China pollution film disappears from local video sites
BEIJING (Reuters) - A popular documentary on China's struggles with pollution was inaccessible on the country's video sharing websites on Saturday, sparking concern from Chinese Internet users that it had been censored within a week of its launch.
"Under the Dome", a film by journalist Chai Jing that explains air pollution in straightforward terms, spurred a national debate after its release last weekend and quickly garnered hundreds of millions of views on streaming video sites.
Its removal will likely be seen as underscoring the government's prime focus on maintaining social stability. The ruling Communist Party has previously described tackling pollution as a top priority and promised greater transparency on the subject.
Just on Thursday, at the opening of the annual session of parliament, Premier Li Keqiang called pollution a blight on people's lives and vowed to step up efforts to combat it.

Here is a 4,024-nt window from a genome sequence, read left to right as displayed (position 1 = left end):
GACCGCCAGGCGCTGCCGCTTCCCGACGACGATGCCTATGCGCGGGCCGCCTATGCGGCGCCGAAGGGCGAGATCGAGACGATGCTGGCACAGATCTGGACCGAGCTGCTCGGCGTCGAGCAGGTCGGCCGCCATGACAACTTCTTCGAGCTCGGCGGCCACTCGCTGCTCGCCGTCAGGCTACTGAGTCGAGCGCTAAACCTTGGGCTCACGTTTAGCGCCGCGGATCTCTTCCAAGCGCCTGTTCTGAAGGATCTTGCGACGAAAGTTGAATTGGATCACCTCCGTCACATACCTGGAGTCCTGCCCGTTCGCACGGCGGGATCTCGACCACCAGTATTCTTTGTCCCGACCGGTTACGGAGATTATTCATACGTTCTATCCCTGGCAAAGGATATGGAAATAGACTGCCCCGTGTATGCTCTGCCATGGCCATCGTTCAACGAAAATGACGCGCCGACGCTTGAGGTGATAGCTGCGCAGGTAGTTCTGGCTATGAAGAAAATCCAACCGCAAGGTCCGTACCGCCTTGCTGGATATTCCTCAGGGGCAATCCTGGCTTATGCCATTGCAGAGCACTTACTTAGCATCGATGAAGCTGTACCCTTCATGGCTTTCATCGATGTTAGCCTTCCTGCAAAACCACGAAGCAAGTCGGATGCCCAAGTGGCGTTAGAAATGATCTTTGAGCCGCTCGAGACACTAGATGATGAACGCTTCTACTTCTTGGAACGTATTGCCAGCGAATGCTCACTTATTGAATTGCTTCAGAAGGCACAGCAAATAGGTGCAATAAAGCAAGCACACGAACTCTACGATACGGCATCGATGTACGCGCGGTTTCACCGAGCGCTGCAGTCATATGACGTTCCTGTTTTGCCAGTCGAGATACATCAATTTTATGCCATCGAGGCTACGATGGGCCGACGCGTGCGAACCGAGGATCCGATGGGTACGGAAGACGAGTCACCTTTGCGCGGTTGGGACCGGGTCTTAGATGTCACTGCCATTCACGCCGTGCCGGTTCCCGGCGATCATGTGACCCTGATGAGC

In a sign of the sensitivity around the issue, no reporters from major foreign news outlets were called on to ask a question at a news conference held by the environment minister on Saturday. The issue of Chai's film being pulled from the Internet did not come up in the questions that were asked.
The film started becoming inaccessible on the country's biggest online video sharing websites late on Friday.
By Saturday morning, it was inaccessible on all the major video sites, as well as a number of smaller video sites, with users getting error messages when they tried to play it.
Neither internet regulator the Cyberspace Administration of China, nor the State Administration of Press, Publication, Radio, Film and Television responded to requests for comment.
Youku Tudou Inc, Tencent Holdings Ltd, Sohu.com Inc and iQiyi, the online video service of Baidu Inc, which operate video streaming services, also did not respond to requests for comment. Nor did Chai, the filmmaker. Continued...